I scan the drinks list to see if I can make this experience any more bizarre, and among the drinks such as lactic acid drink with shochu (a distilled liquor made from various vegetables or grains - barley, rice, sweet potato, etc), shochu with umeboshi (Japanese salted plum), and shochu highball and lemon or grapefruit, I see a drink called Denku Buran, which is described as Asakusa's original liqueur, so what am I to do but order it.
I am really impressing everyone now - my little mate across the other bench keeps trying to catch my eye, and shouts questions across the serving area, and the young waitress keeps giggling and even dour old lady who runs this establishment softens a little and brings the bottle over for me to read the label. I leave and drop into the 7/11 to buy some sweet steamed rice balls filled with azuki bean paste and end up going to bed quite late, which is not a good ides as I am going to the world's largest fish market tomorrow morning at 5am, then I have to pack and catch a flight in the early afternoon to Rome.
I try and set the alarm on my mobile phone but it has run out of battery - I have every combination of converter - Australian to British, Australian to European, European to British, British to European, Japanese to British, Japanese to European - but I don't have British to Japanese so I can't recharge my mobile. Miraculously I wake up just before 5am (I find out by stealing out to the cold dark deserted entrance where there is a clock, in my yukata). I go back to bed for another half-hour debating whether to get up or not - after all I will be on a 12 hour flight to Rome, then a 4-5 hour train trip, all on the same day.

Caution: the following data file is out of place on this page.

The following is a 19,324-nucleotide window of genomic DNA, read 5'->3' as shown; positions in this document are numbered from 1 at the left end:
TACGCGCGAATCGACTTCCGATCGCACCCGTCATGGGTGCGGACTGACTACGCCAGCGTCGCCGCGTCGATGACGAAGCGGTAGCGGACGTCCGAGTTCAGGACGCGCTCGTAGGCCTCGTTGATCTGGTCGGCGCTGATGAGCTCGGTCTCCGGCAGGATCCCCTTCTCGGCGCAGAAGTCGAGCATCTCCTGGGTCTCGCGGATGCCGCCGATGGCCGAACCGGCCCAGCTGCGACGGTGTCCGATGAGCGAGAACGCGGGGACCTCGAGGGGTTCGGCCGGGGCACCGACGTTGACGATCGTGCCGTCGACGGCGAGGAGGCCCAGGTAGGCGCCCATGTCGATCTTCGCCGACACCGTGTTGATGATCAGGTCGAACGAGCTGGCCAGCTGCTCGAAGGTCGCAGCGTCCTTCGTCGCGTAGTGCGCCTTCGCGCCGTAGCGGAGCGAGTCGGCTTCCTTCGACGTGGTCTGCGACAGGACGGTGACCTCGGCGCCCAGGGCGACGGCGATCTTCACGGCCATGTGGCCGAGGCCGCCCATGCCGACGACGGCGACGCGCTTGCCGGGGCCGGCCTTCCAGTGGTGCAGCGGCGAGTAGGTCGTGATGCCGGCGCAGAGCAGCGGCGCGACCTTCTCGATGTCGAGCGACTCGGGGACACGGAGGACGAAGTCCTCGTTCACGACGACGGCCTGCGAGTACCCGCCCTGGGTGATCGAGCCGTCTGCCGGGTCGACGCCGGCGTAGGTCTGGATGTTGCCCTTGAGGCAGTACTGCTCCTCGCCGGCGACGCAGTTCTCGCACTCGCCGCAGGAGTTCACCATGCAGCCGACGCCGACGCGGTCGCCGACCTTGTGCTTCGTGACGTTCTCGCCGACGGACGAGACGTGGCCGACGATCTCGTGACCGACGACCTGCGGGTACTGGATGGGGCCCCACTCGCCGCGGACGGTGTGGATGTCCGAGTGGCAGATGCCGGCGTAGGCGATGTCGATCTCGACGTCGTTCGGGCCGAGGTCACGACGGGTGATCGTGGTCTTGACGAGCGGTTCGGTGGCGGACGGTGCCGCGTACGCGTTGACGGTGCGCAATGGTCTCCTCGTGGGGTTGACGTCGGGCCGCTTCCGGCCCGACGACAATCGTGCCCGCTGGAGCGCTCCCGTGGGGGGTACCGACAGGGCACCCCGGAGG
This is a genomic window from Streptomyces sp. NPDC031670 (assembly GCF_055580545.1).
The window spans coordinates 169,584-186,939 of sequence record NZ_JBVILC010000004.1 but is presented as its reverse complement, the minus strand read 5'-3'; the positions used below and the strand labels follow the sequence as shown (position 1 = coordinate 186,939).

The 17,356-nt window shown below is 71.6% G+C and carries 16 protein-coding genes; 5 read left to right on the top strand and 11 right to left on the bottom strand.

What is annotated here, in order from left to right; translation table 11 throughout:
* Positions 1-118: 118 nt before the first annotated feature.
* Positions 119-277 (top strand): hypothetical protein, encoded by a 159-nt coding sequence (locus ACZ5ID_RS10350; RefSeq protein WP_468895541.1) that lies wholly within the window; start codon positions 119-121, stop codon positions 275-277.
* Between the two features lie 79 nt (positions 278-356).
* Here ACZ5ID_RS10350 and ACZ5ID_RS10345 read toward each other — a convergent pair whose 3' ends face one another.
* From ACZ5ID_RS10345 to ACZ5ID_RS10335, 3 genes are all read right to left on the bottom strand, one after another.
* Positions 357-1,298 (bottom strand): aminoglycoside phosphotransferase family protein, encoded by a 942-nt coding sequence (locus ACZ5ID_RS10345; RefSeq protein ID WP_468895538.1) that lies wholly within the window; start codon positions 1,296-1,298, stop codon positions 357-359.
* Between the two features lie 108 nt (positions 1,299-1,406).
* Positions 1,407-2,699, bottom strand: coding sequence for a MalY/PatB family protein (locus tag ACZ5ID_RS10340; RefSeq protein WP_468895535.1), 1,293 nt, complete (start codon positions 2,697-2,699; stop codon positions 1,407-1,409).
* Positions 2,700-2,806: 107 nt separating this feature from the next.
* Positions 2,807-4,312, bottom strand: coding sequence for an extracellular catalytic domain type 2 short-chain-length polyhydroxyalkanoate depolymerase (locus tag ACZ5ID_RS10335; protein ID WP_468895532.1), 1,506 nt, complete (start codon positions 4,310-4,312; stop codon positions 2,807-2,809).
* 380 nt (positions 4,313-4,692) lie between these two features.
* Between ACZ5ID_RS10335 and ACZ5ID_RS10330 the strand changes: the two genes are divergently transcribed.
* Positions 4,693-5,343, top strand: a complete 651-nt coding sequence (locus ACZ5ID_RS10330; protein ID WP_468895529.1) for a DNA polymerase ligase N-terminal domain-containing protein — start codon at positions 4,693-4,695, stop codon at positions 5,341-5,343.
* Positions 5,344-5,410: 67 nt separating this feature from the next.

I finally decide to get up, hurriedly dress and walk to the subway in the dark. As I come out of the station I don't know which way to go but follow my nose, and in a few minutes I'm dodging delivery vehicles of all sorts - trucks, vans, scooters, and a type of vehicle like a fork-lift but without the forks, which drags a platform on which the fish is transported. There are lots of these speeding around in the dark and you have to keep your wits about you. The market is huge - there is a large open area where frozen tuna carcasses are auctioned, but the rest of the market is made up of hundreds of tiny stalls displaying their wares. I can't even begin to describe the variety of fish, shellfish (from the size of a nail on the small finger to the size of 2 hands), and all sorts of sea-slugs. The passage ways between the stalls are very narrow and the concrete floors are very wet and slippery.
Around 7am I went to have breakfast at one of the little restaurants adjoining the market. Some of them are very busy but I don't have much time and I go into one that has only one couple in there. She's wearing a mini-skirt and high heels with black stockings to just over her knees, leaving about 15cms of naked and goose-pimpled thigh. Over the top she wears a green/grey suede jacket trimmed with fur, and her black straight hair has what seems like a wig over her crown of black, long frizzy hair - certainly very original. Unfortunately her companion had not risen to the challenge and was just wearing a track-suit top and jeans and his hair was spiked up the centre.